Skip to content
New issue

Have a question about this project? Sign up for a free GitHub account to open an issue and contact its maintainers and the community.

By clicking “Sign up for GitHub”, you agree to our terms of service and privacy statement. We’ll occasionally send you account related emails.

Already on GitHub? Sign in to your account

allow weights in random.choice #63044

Closed
aisaac mannequin opened this issue Aug 26, 2013 · 69 comments
Closed

allow weights in random.choice #63044

aisaac mannequin opened this issue Aug 26, 2013 · 69 comments
Assignees
Labels
stdlib Python modules in the Lib dir type-feature A feature request or enhancement

Comments

@aisaac
Copy link
Mannequin

aisaac mannequin commented Aug 26, 2013

BPO 18844
Nosy @tim-one, @rhettinger, @mdickinson, @pitrou, @serhiy-storchaka, @NeilGirdhar, @applio
PRs
  • [Do Not Merge] Convert Misc/NEWS so that it is managed by towncrier #552
  • Files
  • weighted_choice.diff: Preliminary implementation of random.choice optional arg "weights"
  • weighted_choice_v2.diff: Move cumulative distribution calculation to separate function that returns an index generator
  • weighted_choice_generator.patch
  • wcg_bench.py: Benchmarking different methods
  • weighted_choice_generator_2.patch
  • weighted_choice_v3.diff: a new implementation of weighted choice
  • weighted_choice_v3.patch: weighted choice function
  • weighted_choice_v4.patch
  • weighted_choice_v5.patch: weighted choice function v5
  • weighted_choice.diff
  • weighted_choice2.diff: Add docs and test
  • Note: these values reflect the state of the issue at the time it was migrated and might not reflect the current state.

    Show more details

    GitHub fields:

    assignee = 'https://github.com/rhettinger'
    closed_at = <Date 2016-09-07.00:17:01.460>
    created_at = <Date 2013-08-26.17:23:45.101>
    labels = ['type-feature', 'library']
    title = 'allow weights in random.choice'
    updated_at = <Date 2017-03-31.16:36:29.131>
    user = 'https://bugs.python.org/aisaac'

    bugs.python.org fields:

    activity = <Date 2017-03-31.16:36:29.131>
    actor = 'dstufft'
    assignee = 'rhettinger'
    closed = True
    closed_date = <Date 2016-09-07.00:17:01.460>
    closer = 'rhettinger'
    components = ['Library (Lib)']
    creation = <Date 2013-08-26.17:23:45.101>
    creator = 'aisaac'
    dependencies = []
    files = ['31479', '31547', '31732', '31734', '36331', '42322', '42323', '42386', '42393', '44394', '44407']
    hgrepos = []
    issue_num = 18844
    keywords = ['patch', 'needs review']
    message_count = 69.0
    messages = ['196229', '196234', '196235', '196252', '196551', '196567', '196709', '196711', '196716', '196721', '196728', '196731', '196741', '196750', '196761', '196767', '197507', '197512', '197540', '197862', '197865', '197866', '198367', '198372', '223750', '224947', '224949', '224953', '224954', '224957', '225128', '225133', '225137', '225140', '225148', '226891', '262625', '262626', '262642', '262649', '262652', '262656', '262678', '262744', '262967', '262970', '262971', '262981', '262982', '262983', '262994', '262995', '267782', '272767', '272785', '274538', '274677', '274684', '274686', '274760', '274907', '274964', '277485', '277486', '277487', '278516', '278633', '279701', '279702']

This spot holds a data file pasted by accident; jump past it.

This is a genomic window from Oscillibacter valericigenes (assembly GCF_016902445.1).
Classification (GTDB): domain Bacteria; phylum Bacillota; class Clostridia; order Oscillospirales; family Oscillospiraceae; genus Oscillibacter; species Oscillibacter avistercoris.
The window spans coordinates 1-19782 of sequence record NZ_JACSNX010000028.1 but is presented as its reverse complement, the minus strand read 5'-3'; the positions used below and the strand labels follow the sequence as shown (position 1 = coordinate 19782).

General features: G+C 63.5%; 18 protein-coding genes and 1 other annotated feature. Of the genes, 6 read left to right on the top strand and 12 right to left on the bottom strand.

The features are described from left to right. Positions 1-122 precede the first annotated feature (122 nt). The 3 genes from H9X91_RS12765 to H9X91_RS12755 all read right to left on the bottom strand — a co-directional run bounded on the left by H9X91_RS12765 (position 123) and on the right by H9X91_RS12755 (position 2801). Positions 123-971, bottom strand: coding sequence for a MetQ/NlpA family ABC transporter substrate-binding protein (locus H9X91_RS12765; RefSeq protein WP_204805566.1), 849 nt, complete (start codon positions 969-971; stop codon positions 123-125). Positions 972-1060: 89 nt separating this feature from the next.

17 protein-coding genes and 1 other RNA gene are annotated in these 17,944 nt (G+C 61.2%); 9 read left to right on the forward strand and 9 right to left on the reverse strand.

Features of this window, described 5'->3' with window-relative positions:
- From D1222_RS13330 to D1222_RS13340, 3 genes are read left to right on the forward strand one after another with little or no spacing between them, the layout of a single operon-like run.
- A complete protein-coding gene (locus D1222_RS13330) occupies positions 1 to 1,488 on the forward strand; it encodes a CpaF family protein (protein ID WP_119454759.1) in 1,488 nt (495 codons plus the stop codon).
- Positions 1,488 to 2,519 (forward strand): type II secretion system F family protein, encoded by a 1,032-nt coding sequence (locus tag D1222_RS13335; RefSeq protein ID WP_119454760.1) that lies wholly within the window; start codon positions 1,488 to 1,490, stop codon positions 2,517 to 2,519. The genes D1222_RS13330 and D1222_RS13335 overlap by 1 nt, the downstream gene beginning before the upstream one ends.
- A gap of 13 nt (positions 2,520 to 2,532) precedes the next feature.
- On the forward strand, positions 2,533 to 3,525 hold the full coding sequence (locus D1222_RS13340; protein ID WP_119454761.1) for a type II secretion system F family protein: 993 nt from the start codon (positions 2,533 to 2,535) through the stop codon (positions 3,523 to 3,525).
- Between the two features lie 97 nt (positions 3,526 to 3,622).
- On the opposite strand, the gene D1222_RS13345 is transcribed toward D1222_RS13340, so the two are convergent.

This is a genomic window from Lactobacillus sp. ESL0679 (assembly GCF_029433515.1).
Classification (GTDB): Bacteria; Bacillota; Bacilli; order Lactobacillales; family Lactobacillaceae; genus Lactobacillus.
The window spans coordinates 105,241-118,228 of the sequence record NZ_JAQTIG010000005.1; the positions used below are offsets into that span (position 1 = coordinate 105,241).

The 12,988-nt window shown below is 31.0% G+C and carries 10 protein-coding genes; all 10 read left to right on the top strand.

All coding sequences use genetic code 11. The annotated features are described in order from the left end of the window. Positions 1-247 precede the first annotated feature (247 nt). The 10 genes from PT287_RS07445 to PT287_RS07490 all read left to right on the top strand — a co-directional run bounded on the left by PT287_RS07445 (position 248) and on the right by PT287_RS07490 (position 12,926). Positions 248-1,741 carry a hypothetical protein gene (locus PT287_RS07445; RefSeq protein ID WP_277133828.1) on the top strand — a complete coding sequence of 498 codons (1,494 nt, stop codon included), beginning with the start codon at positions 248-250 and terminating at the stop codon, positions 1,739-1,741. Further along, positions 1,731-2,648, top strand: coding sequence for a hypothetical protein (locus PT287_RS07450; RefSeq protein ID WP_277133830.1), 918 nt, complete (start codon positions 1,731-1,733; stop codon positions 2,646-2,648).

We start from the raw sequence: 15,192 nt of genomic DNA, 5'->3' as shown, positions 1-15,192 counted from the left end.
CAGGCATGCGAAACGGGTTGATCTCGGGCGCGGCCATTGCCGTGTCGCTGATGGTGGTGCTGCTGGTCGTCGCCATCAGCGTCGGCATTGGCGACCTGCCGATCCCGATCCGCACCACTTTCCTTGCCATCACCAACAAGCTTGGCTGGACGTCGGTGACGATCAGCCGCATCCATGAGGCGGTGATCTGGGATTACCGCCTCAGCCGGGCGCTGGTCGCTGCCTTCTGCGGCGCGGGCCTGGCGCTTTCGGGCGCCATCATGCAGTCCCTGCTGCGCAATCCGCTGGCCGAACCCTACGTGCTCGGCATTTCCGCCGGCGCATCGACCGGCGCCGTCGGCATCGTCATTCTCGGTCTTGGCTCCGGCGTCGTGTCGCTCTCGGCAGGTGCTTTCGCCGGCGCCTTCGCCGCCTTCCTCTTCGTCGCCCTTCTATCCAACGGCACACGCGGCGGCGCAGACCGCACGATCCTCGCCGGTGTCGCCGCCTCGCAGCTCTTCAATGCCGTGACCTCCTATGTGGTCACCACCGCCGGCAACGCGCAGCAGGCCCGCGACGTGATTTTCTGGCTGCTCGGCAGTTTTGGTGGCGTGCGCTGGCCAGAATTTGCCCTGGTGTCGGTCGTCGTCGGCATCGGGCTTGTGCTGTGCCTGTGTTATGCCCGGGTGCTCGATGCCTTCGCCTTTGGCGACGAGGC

nosy_count = 14.0
    nosy_names = ['tim.peters', 'rhettinger', 'mark.dickinson', 'pitrou', 'aisaac', 'westley.martinez', 'python-dev', 'serhiy.storchaka', 'NeilGirdhar', 'madison.may', 'dkorchem', 'Christian.Kleineidam', 'davin', 'xksteven']
    pr_nums = ['552']
    priority = 'normal'
    resolution = 'fixed'
    stage = 'patch review'
    status = 'closed'
    superseder = None
    type = 'enhancement'
    url = 'https://bugs.python.org/issue18844'
    versions = ['Python 3.6']

    @aisaac
    Copy link
    Mannequin Author

    aisaac mannequin commented Aug 26, 2013

    The need for weighted random choices is so common that it is addressed as a "common task" in the docs:
    http://docs.python.org/dev/library/random.html

    This enhancement request is to add an optional argument to random.choice, which must be a sequence of non-negative numbers (the weights) having the same length as the main argument.

    @aisaac aisaac mannequin added the type-feature A feature request or enhancement label Aug 26, 2013
    @serhiy-storchaka serhiy-storchaka added the stdlib Python modules in the Lib dir label Aug 26, 2013
    @MadisonMay
    Copy link
    Mannequin

    MadisonMay mannequin commented Aug 26, 2013

    +1. I've found myself in need of this feature often enough to wonder why it's not part of the stdlib.

    @pitrou
    Copy link
    Member

    pitrou commented Aug 26, 2013

    Agreed with the feature request. The itertools dance won't be easy to understand, for many people.

    @MadisonMay
    Copy link
    Mannequin

    MadisonMay mannequin commented Aug 26, 2013